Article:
By Anne Thompson | Thompson on Hollywood January 18, 2013 at 3:11PM
Having explored a Palestinian woman's difficulty assimilating into U.S. culture in her winning 2009 debut, "Amreeka," writer-director Cherien Dabis flips the script to more ambitious but less satisfying effect in "May in the Summer." Observing the upheaval that ensues when an Arab-American bride-to-be returns to the family homestead in Amman, Jordan, this warmly conceived but largely formulaic picture is by turns sensitive and shrill, culturally perceptive and overly broad in its dysfunctional-family melodramatics. Easy-viewing arthouse audiences should find "Summer's" combo of accessible, femme-centric material and exotic environs to their liking.
The delicate humor, strong sense of cultural identity and deep affection for her characters that distinguished Cherien Dabis’ Amreeka are again in evidence in her second feature, May in the Summer. But while there’s much to enjoy here – particularly in the touching performance of Hiam Abbass – there’s also plenty that is clichéd and forced in this rather conventional story of a young American-Jordanian woman hesitating on the precipice of marriage.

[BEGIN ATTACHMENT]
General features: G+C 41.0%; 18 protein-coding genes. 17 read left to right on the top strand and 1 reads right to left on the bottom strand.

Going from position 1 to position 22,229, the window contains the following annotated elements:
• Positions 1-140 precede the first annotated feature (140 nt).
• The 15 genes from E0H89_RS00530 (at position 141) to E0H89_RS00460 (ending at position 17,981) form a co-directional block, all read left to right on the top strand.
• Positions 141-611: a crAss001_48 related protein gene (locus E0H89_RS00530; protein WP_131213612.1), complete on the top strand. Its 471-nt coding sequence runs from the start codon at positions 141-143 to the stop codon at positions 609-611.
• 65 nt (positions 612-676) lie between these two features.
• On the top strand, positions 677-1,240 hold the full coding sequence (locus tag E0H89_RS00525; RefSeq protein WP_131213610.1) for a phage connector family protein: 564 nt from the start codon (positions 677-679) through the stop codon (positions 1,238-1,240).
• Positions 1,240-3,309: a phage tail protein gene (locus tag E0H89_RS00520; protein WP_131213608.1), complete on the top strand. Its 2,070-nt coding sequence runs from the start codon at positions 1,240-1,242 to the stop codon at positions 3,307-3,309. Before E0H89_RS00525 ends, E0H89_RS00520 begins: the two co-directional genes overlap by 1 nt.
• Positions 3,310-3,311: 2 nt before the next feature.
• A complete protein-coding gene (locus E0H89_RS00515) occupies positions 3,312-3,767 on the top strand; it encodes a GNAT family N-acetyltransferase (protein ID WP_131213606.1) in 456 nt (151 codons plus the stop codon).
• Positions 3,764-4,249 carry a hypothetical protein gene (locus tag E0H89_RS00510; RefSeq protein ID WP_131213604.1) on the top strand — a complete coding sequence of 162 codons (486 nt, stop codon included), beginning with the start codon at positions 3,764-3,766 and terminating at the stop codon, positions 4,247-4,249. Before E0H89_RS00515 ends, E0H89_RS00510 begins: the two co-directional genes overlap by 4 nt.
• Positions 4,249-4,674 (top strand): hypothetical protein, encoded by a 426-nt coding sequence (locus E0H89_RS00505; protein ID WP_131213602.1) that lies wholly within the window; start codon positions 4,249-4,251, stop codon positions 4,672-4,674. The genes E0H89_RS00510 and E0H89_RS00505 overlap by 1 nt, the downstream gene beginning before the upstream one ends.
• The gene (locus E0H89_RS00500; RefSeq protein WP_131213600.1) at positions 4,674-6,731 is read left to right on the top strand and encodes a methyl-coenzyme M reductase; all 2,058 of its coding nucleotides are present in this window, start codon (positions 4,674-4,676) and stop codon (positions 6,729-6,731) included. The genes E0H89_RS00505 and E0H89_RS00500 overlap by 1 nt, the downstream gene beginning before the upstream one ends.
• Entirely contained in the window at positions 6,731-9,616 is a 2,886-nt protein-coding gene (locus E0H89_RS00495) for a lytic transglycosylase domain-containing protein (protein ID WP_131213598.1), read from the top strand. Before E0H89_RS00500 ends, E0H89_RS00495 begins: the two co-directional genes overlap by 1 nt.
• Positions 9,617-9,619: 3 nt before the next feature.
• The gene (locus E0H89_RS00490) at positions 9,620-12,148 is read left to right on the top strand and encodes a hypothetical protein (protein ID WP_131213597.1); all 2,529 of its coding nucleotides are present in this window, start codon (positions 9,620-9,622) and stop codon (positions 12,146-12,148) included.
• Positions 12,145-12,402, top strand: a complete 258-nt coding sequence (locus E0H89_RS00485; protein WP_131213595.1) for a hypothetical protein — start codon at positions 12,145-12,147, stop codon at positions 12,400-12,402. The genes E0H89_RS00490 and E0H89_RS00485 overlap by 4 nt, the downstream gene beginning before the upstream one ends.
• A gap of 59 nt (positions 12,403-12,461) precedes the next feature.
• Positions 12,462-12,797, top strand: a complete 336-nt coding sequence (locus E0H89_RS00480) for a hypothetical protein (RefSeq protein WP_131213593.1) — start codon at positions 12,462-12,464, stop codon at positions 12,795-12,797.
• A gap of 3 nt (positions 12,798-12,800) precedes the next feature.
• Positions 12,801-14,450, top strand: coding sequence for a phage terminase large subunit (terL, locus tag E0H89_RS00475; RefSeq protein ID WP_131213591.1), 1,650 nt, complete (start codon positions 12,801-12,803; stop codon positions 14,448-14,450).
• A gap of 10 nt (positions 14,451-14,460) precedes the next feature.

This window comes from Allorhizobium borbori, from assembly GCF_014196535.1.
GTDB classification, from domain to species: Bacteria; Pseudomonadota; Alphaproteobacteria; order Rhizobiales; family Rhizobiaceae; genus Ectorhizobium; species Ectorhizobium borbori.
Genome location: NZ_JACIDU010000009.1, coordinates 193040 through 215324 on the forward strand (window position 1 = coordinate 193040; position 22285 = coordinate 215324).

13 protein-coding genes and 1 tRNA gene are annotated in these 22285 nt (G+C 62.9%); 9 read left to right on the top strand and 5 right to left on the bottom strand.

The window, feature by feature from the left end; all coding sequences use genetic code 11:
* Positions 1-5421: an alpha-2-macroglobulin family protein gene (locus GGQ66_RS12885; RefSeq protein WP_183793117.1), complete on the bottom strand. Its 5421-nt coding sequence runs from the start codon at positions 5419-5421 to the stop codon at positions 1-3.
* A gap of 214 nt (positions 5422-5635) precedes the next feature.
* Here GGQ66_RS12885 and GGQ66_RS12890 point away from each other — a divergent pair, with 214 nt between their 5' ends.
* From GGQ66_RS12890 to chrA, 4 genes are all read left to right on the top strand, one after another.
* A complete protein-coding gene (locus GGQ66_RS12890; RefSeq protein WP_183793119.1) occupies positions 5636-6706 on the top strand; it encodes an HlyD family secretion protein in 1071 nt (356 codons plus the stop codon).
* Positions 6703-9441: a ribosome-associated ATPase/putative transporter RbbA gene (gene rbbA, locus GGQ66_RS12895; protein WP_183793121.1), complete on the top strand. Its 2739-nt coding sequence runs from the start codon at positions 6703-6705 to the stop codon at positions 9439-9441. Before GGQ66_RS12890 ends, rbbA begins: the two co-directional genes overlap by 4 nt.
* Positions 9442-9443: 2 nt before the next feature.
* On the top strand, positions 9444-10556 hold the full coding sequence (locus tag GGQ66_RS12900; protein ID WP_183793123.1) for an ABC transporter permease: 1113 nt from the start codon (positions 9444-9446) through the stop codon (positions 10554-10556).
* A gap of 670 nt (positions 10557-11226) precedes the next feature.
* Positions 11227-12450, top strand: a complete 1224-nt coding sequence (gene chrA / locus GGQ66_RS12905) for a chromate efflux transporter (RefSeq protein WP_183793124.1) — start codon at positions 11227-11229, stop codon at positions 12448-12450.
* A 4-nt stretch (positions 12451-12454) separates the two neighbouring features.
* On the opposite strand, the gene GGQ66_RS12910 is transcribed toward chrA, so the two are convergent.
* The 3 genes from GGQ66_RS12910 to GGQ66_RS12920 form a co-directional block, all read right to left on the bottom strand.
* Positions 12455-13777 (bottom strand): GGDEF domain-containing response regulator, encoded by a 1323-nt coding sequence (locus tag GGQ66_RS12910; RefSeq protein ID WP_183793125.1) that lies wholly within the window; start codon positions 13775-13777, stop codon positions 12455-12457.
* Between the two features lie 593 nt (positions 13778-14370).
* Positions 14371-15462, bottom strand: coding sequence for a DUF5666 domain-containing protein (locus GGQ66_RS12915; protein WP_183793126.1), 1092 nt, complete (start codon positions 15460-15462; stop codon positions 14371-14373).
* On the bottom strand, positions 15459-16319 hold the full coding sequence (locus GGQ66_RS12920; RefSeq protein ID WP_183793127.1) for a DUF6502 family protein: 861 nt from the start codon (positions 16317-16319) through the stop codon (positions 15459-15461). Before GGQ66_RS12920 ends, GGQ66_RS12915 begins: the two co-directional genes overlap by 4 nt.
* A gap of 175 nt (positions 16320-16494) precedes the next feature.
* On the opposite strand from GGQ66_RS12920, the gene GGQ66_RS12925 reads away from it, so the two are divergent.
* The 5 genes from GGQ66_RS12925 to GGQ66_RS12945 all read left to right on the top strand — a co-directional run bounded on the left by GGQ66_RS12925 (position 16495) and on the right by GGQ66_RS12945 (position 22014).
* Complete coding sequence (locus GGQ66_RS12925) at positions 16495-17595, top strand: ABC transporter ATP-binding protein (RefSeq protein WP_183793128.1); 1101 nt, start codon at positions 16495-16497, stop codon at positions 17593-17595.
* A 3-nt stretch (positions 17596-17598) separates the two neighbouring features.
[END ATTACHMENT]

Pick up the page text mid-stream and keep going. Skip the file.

Its storytelling alone makes "May in the Summer" stand out from the industry standard for this form of pre-wedding drama, but the movie also impressively avoids making a big deal out of its milieu. The presence of old world values and Middle Eastern strife only occasionally comes into play as one of many organic forces intrinsic to the environment… More than anything else, "May in the Summer" holds together due to its committed lead performance. Dabis, making her acting debut, comes across as aggressively confident onscreen as she is behind it.
Get ready for “My Big Fat Jordanian Wedding,” or don’t, because “May in the Summer” is probably not coming soon to a theater near you. Writer-director Cherien Dabis, the star of this sort-of romcom/sort of drama, has the face and figure of a runway model. Unfortunately, she also has the acting ability of one, displaying little affect in this dreary culture clash.